NHS nurses announces TWO more strike dates in January… but ambulance union CANCELS next week’s walk-out because of ‘incredible British public support’
- The Royal College of Nursing will stage more walk-outs on January 18 and 19
- Almost 30k operations and appointments were cancelled because of its strikes
- Meanwhile, next week’s ambulance walk-outs by GMB have been cancelled
Nurses will strike again in the New Year, with chaos planned on back-to-back days.
The Royal College of Nursing (RCN) will stage more walk-outs on January 18 and 19. Even more dates will be confirmed next month.
Almost 30,000 operations and appointments were cancelled because of its strikes on December 15 and 20, which were the biggest in NHS history.
Meanwhile, next week’s ambulance walk-outs have been cancelled.
Striking nurses at Leeds General Hospital mocked Health Secretary Steve Barclay with a jokey rendition of Santa Clause Is Coming To Town while on the picket line on December 20
Royal College of Nursing (RCN) General Secretary Pat Cullen, centre, joined members of the RCN on the picket line outside the Royal Victoria Infirmary in Newcastle on December 20
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Who is Pat Cullen? The ‘taskmaster’ organising NHS’s biggest walkout
Royal College of Nursing boss Pat Cullen
Thousands of paramedics and ambulance staff represented by GMB were preparing to strike again on December 28.
But the union — one of three to take part in December 20’s action, the biggest 999 walk-out in 30 years — claimed it had U-turned because it was ‘overwhelmed’ by the ‘incredible British public’.
Rachel Harrison, GMB national secretary said: ‘People across the country have been wonderful in backing us and we care so much about them too. We know the public will appreciate being able to enjoy Christmas without any additional anxiety. They support us and we support them.’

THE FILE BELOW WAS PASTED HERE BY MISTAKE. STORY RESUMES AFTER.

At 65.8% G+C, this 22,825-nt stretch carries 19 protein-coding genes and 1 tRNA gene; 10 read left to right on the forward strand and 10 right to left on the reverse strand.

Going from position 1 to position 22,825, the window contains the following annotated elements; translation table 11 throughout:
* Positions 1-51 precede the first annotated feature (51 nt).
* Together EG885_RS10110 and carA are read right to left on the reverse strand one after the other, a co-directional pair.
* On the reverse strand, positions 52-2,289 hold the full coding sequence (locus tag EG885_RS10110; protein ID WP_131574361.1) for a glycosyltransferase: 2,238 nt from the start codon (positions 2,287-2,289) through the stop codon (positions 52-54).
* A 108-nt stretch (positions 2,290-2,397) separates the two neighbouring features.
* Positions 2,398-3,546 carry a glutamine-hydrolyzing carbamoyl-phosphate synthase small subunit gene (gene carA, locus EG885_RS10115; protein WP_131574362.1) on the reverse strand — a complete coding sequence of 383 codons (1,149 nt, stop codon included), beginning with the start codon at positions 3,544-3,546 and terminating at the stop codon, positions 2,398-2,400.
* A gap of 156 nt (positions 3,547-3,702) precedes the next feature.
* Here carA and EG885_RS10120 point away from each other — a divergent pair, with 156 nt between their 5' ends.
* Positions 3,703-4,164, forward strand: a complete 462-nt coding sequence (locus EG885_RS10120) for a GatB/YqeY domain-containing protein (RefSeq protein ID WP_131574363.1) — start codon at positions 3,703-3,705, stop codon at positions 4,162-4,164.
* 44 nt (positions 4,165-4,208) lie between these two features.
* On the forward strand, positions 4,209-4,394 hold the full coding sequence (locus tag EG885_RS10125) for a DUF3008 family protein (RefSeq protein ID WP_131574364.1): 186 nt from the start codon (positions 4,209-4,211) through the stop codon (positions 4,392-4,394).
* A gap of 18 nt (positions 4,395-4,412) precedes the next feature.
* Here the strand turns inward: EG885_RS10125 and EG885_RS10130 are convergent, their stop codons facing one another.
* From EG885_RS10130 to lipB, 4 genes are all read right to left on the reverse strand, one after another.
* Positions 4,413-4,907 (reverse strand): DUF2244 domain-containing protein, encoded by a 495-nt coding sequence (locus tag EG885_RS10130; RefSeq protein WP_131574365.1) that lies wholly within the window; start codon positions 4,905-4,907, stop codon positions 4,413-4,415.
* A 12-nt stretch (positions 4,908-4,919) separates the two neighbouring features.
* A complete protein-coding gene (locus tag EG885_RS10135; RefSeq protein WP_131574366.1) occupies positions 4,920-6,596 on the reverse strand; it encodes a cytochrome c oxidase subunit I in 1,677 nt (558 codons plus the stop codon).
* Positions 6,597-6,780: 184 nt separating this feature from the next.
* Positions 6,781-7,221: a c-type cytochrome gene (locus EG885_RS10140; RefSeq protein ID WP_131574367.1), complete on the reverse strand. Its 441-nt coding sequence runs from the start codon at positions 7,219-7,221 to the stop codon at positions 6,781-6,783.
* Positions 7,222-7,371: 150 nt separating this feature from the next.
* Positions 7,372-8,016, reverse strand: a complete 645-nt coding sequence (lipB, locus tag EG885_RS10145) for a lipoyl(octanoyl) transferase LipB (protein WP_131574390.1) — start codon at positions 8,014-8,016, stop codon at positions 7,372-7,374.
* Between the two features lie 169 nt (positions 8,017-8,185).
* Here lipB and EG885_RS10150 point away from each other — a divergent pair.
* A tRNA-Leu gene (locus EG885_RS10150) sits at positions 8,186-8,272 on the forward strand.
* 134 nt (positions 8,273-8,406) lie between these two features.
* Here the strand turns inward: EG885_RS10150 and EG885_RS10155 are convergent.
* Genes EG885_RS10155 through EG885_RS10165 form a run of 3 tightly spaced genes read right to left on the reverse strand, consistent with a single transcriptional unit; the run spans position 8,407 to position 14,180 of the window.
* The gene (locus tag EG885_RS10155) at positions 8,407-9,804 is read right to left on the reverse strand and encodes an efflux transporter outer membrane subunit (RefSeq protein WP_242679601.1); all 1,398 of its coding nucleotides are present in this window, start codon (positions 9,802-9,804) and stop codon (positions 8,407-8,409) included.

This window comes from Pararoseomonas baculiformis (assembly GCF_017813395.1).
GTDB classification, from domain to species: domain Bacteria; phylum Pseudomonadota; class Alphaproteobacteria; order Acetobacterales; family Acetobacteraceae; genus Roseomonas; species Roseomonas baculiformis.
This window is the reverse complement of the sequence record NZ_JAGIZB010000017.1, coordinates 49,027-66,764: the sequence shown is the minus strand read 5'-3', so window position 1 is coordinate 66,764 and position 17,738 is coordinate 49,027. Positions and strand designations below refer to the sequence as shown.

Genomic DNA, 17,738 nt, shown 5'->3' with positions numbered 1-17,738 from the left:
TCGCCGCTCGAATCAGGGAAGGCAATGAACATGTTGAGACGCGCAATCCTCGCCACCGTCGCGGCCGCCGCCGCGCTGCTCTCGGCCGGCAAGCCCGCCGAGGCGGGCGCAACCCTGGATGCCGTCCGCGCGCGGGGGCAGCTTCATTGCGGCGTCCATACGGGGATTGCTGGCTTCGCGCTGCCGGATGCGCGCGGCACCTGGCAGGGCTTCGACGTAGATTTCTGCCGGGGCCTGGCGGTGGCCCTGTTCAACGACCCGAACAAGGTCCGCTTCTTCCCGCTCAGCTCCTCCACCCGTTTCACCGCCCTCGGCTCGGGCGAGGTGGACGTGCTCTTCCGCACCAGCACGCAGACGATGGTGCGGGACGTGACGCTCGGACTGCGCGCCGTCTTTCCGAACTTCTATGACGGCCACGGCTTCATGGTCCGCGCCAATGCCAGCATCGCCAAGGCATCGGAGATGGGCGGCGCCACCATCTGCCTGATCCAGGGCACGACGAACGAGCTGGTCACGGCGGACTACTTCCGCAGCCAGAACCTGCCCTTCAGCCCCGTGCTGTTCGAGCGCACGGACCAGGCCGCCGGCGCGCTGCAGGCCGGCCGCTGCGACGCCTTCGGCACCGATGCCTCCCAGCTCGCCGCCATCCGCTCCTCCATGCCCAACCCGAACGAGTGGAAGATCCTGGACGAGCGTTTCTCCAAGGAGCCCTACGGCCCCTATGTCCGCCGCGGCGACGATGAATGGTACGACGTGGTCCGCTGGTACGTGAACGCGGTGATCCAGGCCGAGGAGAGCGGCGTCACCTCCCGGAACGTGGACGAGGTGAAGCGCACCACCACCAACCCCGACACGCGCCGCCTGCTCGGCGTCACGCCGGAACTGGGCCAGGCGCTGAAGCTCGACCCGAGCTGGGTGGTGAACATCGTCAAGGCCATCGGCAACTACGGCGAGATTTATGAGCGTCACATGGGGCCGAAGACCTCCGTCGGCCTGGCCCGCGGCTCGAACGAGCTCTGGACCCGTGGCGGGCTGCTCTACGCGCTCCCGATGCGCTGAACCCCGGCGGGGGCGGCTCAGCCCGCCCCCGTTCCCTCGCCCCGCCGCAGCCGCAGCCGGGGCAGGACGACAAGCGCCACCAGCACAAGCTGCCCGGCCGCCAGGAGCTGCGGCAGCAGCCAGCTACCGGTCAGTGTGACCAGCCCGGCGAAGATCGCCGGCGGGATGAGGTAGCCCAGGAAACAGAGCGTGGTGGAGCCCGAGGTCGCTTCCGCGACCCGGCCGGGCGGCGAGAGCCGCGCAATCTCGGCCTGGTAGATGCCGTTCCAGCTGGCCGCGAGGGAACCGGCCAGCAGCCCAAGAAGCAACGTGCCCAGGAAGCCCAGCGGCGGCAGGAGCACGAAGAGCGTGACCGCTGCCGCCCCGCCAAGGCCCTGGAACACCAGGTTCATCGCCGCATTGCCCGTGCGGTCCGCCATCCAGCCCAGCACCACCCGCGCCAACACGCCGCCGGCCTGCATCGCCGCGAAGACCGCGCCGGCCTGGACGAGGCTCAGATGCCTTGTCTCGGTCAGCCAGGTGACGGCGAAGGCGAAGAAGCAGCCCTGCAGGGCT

Meanwhile, Unison has confirmed plans for even more disruption in January with two bigger ambulance walk-outs.
Members in five services in England will strike on January 11 and 23. The action will involve all employees — not just 999 crews, as was the case on Wednesday.
Unite, the other union behind this week’s chaotic ambulance walk-outs, confirmed staff in Wales will strike in January, too.
Unions want inflation-busting pay rises, with the RCN demanding 19 per cent.
Its boss has, however, said she will compromise if ministers were willing to negotiate.
But the Government has refused to stump up any extra cash, sticking to its original offer of around 4 per cent.
Members of the RCN on the picket line outside St Thomas’ Hospital on December 20
Some 4,560 inpatient procedures were rescheduled because of the RCN action over the two days. This includes routine procedures like hip and knee replacements, which require an overnight stay in hospital. Another 25,000 outpatient appointments were postponed across England because of the walk-outs last Thursday and yesterday. This usually includes appointments, X-rays and minor procedures. Most of the chaos was caused at Nottingham University Hospitals (2,413), followed by Newcastle-Upon-Tyne Hospitals (2,313). Map shows total for both inpatient and outpatient appointments cancelled
What is the truth about the nursing crisis?
NHS nurses: A workforce where women outnumber men by a significant margin and a significant number are approaching retirement or seeking a better work-life balance. Pay is the central issue at the heart of the strikes, with the average nurse earing £37,000. This estimate includes both new graduates, who start on £27,055, and very senior nurses who earn more